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Apr 7, 2007 03:59 PM

Volunteering to help cook in someone else's kitchen?

Ok, I admit it. I can't go to someone's house and let them cook me a dinner. I have to get my hands in the preparation of that food in some way, whether it's throwing things in the oven, chopping, plating food, whatever.

Sometimes I've found myself actually cooking the meal, instead of the hosts. Is it me, or is it them? I'm not sure. Maybe I'm pushy in the kitchen? For instance, every time I go to visit my parents, I volunteer to help my mom cook, then end up cooking the meal myself, while she plays the role of sous-chef. Now, because she's my mom, she gladly lets me do it and always says how much she loves cooking with me in the kitchen.

I swear, it's not because I'm a control freak, or that I don't think my friends and family don't cook as well as I do. It's because I simply love to get my hands in there and cook. A passion for cooking that I can't let go.

I'm sure I've annoyed people with it before, but I just can't stop. It's like an addiction. One that has no cure.

Do other people have this problem or is it just me???

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  1. I have three cases:

    1. A couple of friends are good cooks; we share cooking, and when do so, we hardly need to talk once we know what the menu is.
    2. Some younger friends are on their way to becoming cooks. I sit nearby having wine, but do and say nothing unless asked.
    3. Some of my friends almost expect me to cook because they know I enjoy doing so.

    1. LOL, yep you sound like an Alpha in the kitchen. But do realize that not everyone wants you inthe food in their kitchen...mind you nothing against you, I am sure, but they are probably Alpha too.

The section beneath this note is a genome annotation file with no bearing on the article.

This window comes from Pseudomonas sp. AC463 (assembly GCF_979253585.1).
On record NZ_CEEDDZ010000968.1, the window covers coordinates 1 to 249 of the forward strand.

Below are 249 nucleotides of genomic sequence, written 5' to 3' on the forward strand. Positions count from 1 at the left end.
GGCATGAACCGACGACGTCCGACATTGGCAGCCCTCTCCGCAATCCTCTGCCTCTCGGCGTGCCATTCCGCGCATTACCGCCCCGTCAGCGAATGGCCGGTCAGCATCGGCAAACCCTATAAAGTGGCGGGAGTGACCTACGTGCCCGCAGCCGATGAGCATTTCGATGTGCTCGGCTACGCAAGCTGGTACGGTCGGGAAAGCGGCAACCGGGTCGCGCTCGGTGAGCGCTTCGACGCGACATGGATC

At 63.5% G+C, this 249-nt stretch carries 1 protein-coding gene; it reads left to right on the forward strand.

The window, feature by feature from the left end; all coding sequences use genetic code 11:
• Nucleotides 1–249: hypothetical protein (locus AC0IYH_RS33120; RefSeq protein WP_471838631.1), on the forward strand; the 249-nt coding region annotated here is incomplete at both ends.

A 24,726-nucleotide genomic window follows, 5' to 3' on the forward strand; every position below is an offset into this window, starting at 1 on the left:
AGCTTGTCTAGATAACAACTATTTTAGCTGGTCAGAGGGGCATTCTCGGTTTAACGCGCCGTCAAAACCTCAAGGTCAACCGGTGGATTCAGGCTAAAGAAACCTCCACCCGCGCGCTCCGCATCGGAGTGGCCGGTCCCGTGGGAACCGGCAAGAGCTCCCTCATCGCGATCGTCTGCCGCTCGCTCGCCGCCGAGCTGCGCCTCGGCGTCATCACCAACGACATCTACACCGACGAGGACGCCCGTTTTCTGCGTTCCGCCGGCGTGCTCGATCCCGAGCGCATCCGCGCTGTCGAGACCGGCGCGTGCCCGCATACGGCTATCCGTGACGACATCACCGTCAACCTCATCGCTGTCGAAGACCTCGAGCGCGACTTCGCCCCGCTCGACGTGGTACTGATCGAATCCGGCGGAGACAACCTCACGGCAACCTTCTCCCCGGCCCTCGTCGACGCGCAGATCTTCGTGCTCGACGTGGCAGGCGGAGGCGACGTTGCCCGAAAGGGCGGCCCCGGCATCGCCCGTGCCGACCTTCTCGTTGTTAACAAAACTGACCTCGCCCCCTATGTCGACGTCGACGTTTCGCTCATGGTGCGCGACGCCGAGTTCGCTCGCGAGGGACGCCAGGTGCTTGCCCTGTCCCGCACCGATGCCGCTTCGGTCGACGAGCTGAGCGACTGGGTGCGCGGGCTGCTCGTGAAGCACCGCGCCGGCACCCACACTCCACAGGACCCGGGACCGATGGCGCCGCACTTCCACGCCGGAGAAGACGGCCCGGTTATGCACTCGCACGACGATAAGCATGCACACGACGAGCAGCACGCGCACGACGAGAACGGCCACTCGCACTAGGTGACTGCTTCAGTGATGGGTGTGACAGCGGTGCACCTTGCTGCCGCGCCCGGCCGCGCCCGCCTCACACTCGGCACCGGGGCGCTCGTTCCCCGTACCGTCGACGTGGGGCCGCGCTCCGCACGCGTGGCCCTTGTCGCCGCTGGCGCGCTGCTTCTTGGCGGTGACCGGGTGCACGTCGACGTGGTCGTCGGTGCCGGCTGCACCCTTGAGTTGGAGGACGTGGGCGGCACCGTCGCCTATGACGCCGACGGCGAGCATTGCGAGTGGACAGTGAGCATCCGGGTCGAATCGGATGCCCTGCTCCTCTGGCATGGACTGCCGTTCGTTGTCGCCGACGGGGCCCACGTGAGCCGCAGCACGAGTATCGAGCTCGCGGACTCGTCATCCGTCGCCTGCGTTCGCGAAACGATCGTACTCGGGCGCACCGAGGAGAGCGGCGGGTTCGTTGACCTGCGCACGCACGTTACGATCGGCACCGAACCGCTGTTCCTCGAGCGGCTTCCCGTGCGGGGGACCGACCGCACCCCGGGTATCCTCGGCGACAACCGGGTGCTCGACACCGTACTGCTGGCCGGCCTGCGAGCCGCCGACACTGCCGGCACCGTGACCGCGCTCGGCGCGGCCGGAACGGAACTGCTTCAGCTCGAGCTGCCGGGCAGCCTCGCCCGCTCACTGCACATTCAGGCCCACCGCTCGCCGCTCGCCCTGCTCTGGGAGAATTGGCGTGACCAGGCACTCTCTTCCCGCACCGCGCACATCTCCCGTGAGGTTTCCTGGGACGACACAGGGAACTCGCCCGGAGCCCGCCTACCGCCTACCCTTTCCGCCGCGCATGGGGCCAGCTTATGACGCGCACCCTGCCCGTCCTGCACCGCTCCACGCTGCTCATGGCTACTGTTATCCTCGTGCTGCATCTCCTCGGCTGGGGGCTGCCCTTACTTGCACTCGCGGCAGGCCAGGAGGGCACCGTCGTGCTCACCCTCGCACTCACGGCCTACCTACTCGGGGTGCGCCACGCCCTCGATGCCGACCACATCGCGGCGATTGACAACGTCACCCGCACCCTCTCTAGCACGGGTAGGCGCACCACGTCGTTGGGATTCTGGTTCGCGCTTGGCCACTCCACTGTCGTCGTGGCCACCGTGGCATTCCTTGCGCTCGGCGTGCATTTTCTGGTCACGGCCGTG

Personally, I do not like ( OK, I even hate it) when folks wanna mess with my stuff, in my kitchen, especially when I have planned out a dinner party. Since they cannot be inside my head, their "little help" is almost always a big hinder. i can and have planned, we-all-cook parties, usually things like making pastas or do it yourself pizzas on the grill. But unless I invite you, ty but NO TY I do not need yoru help.

      1. "Anything I can do to help?"

        That's where I start. The answer can range from, "Got everything covered, go and enjoy yourself in..." to "I got a real problem" and then I feel like a Navy Seal.

        I cook most nights at home, and although I love it, being a true guest is very pleasant. The hardest part is the eating. I have been served close to raw chicken to salmon that the host grilled for 30 minutes. In the first case I carved one piece and spread it around the plate and I drank a LOT of water to get the second case down my throat. And you know what, both were great times. I couldn;t care less about the food that was served because we were having a great time. There are many times my dinner is a PBJ when we get home, but that's OK.

        But there is a cure if you want it and its good news, I think you might grow out of it. I was like you 20+ years ago and as you can see from the first paragraph, not doing it any more.